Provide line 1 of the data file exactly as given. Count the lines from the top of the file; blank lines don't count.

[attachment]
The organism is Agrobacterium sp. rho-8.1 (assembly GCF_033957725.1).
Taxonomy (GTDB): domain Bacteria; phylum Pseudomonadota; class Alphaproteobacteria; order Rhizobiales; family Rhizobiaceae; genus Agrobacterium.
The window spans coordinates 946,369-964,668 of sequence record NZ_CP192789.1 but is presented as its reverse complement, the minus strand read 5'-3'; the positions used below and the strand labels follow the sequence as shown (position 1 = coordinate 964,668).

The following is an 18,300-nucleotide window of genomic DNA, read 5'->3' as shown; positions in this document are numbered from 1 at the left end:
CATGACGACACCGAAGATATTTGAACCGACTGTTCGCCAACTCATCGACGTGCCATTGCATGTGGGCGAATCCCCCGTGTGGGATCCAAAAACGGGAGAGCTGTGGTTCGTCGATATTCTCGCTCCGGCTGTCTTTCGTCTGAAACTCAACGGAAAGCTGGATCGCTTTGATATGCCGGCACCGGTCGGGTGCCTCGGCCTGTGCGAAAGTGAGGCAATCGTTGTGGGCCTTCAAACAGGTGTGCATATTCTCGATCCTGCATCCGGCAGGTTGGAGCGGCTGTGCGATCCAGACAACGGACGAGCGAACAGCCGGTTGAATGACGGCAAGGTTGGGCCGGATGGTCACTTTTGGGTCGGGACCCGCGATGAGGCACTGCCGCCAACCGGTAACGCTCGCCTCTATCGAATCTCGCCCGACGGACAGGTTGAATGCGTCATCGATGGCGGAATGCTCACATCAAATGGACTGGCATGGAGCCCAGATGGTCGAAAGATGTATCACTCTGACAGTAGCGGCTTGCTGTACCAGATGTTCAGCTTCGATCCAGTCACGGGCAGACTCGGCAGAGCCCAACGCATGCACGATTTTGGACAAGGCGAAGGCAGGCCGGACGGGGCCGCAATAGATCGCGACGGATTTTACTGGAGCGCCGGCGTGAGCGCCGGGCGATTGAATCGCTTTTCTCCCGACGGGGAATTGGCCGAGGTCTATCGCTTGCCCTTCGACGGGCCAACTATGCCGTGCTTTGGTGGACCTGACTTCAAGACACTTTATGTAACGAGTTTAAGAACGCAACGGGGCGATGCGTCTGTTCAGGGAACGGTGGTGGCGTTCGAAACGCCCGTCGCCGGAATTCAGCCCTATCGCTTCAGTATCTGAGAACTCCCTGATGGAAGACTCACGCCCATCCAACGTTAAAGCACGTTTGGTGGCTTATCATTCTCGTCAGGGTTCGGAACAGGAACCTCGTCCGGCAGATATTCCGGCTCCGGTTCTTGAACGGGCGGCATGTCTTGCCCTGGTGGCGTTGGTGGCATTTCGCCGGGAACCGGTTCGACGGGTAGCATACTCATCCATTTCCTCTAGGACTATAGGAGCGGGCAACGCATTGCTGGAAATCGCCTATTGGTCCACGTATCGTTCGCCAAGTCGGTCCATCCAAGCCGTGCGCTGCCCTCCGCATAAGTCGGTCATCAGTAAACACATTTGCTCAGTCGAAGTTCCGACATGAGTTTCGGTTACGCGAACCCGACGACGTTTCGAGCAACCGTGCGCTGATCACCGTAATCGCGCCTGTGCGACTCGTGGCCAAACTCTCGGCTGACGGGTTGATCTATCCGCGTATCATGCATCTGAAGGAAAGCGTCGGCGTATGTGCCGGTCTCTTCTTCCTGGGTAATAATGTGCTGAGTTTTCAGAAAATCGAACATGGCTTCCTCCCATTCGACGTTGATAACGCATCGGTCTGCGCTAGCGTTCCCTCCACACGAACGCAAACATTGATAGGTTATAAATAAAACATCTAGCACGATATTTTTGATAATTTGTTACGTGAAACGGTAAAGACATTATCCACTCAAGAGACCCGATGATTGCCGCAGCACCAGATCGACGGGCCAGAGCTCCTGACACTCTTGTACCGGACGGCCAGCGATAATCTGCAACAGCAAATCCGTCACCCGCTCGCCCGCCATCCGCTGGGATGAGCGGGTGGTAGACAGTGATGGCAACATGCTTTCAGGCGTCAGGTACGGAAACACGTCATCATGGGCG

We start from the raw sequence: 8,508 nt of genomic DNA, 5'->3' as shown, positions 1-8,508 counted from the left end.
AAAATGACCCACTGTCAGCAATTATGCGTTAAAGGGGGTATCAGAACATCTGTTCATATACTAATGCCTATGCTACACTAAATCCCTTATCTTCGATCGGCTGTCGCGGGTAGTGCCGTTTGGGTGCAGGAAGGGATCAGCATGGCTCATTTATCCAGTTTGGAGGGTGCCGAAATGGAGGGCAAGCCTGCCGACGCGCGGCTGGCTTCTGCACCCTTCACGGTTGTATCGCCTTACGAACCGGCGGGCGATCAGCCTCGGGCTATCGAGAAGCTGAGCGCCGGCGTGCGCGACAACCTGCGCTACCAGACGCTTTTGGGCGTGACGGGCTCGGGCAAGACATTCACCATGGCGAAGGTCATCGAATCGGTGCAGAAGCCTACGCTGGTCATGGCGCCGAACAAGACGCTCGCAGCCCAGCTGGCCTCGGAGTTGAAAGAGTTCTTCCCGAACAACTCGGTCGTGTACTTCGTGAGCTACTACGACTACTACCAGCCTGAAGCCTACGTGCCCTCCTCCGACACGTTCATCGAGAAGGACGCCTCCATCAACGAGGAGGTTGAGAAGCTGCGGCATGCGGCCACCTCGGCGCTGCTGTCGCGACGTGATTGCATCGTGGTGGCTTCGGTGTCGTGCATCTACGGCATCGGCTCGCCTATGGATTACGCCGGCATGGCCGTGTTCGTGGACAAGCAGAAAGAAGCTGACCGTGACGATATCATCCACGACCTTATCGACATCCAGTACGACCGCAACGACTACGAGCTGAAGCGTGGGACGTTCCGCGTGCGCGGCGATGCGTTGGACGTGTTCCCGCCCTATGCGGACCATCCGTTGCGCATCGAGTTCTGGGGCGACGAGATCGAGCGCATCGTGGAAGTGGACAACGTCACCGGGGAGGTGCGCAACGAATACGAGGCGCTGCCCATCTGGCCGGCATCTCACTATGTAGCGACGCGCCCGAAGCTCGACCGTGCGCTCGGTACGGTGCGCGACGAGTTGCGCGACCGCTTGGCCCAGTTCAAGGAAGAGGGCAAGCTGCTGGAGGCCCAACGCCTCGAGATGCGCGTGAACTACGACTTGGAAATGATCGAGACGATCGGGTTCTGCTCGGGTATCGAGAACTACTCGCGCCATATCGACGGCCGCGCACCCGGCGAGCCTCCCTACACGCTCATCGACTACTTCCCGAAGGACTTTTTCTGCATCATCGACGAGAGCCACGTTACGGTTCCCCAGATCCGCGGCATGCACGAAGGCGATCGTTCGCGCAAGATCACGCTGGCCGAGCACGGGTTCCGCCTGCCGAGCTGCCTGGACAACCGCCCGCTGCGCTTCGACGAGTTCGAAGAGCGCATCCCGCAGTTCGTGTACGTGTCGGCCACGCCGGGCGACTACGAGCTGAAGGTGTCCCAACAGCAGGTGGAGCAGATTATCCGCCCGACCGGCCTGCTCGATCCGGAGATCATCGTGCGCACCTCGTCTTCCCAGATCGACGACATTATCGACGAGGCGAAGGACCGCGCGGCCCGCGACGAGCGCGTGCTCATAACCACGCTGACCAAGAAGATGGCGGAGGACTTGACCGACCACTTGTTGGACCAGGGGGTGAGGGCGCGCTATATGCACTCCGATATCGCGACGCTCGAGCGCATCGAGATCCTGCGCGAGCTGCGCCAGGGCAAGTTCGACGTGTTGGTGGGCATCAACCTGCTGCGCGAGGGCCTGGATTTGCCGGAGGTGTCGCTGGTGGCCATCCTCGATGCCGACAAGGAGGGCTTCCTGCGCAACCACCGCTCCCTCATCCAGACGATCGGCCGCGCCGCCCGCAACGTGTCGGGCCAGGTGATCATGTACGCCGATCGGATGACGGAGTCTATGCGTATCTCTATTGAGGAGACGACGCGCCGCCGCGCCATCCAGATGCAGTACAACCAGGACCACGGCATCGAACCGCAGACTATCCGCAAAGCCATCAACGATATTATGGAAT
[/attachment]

The organism is Agrobacterium sp. rho-8.1 (assembly GCF_033957725.1).